UBC Theses and Dissertations

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UBC Theses and Dissertations

Recklessly approximate sparse coding Denil, Misha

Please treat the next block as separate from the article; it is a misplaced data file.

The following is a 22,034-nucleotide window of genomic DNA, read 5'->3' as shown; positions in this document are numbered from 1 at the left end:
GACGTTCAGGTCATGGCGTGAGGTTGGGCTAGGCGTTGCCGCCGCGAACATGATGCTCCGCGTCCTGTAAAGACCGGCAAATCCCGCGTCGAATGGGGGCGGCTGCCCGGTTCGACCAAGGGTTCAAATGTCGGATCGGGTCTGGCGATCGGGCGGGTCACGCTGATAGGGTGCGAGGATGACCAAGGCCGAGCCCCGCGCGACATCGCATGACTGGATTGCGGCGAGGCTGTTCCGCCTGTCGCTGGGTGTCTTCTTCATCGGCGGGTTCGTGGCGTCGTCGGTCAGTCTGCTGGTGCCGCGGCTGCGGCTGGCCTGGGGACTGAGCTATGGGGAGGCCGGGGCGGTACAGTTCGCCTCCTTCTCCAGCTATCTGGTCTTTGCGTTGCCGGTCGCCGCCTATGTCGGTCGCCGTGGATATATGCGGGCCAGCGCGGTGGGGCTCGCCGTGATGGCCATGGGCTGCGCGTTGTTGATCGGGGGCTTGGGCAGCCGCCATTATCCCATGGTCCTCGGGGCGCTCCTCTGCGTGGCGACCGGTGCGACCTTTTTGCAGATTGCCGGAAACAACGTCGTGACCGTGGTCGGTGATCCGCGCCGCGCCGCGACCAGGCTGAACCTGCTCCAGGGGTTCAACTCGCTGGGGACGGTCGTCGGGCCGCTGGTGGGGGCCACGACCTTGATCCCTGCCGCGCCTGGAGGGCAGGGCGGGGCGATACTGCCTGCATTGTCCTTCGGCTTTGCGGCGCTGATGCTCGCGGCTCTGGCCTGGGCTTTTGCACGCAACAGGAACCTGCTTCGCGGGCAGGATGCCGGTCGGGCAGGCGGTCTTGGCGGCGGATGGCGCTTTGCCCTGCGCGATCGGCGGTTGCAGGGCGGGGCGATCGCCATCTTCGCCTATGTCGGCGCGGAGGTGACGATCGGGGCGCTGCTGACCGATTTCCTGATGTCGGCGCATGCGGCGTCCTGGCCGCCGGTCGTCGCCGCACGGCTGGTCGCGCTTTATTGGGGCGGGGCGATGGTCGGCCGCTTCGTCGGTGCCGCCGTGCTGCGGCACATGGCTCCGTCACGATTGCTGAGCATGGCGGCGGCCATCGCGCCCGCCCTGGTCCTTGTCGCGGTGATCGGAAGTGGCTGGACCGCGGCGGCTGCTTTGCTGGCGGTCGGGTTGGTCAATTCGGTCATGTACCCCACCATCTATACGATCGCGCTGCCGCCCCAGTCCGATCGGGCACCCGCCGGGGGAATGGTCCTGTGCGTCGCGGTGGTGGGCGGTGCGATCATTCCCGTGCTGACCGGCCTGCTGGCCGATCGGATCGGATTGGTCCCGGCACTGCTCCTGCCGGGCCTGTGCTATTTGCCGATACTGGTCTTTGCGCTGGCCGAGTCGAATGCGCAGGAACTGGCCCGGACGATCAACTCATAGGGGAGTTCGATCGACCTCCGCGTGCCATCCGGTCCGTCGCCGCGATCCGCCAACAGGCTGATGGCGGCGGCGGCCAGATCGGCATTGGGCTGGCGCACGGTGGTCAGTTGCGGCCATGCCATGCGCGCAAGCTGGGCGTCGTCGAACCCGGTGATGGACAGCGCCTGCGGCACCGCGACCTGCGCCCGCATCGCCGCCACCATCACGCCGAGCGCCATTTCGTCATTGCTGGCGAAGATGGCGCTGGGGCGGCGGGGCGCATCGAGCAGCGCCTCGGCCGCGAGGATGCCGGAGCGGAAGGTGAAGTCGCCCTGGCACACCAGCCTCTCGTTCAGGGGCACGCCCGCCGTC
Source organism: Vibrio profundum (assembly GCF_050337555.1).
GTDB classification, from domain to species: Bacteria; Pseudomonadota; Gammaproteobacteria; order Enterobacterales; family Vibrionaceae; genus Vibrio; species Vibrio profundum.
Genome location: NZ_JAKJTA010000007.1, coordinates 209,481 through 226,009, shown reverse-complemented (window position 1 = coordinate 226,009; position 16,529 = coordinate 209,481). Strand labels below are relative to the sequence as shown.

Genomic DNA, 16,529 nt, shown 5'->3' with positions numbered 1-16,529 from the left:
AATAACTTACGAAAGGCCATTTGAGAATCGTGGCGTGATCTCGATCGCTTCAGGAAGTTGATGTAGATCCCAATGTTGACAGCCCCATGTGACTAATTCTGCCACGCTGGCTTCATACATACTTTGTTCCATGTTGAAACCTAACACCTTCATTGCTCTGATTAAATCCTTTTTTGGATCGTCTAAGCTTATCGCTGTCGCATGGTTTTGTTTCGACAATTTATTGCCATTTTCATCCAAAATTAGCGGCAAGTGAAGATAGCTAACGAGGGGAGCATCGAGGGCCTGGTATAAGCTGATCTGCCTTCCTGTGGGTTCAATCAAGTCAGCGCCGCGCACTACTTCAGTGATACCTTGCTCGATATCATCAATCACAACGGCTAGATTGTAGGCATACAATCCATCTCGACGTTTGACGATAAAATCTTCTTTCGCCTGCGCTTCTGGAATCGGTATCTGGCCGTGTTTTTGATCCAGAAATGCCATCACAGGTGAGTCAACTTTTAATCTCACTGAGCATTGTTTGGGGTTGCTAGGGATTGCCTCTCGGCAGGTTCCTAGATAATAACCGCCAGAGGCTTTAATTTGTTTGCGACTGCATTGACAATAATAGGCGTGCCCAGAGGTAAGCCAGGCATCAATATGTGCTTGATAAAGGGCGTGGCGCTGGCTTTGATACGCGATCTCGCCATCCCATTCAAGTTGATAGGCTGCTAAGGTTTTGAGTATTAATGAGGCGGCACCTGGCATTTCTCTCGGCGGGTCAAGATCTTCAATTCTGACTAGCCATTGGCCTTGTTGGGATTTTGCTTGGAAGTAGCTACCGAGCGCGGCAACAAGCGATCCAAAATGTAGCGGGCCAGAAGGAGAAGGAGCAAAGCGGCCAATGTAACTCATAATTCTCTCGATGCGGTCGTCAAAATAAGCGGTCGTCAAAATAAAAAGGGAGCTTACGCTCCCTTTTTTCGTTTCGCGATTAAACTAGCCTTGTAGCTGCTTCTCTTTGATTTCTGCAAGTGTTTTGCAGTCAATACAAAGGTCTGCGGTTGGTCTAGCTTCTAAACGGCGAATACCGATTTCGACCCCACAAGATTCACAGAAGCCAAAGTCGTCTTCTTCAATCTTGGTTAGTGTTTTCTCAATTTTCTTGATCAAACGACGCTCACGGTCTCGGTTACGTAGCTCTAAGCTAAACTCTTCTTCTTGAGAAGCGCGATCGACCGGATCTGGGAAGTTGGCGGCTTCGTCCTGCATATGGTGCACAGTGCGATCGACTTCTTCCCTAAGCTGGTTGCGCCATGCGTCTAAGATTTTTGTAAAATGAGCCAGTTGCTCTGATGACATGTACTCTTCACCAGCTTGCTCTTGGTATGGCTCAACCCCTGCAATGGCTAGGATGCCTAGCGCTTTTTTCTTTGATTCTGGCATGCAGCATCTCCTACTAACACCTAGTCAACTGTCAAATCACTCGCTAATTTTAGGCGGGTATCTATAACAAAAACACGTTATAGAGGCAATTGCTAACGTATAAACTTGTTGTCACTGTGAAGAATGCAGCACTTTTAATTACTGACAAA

Introduction of the so called “K-means” or “triangle” features in Coates, Lee and Ng, 2011 caused significant discussion in the deep learning community. These simple features are able to achieve state of the art performance on standard image classification benchmarks, outperforming much more sophisticated methods including deep belief networks, convolutional nets, factored RBMs, mcRBMs, convolutional RBMs, sparse autoencoders and several others. Moreover, these features are extremely simple and easy to compute. Several intuitive arguments have been put forward to describe this remarkable performance, yet no mathematical justification has been offered. In Coates and Ng, 2011, the authors improve on the triangle features with “soft threshold” features, adding a hyperparameter to tune performance, and compare these features to sparse coding. Both soft thresholding and sparse coding are found to often yield similar classification results, though soft threshold features are much faster to compute. The main result of this thesis is to show that the soft threshold features are realized as a single step of proximal gradient descent on a non-negative sparse coding objective. This result is important because it provides an explanation for the success of the soft threshold features and shows that even very approximate solutions to the sparse coding problem are sufficient to build effective classifiers.

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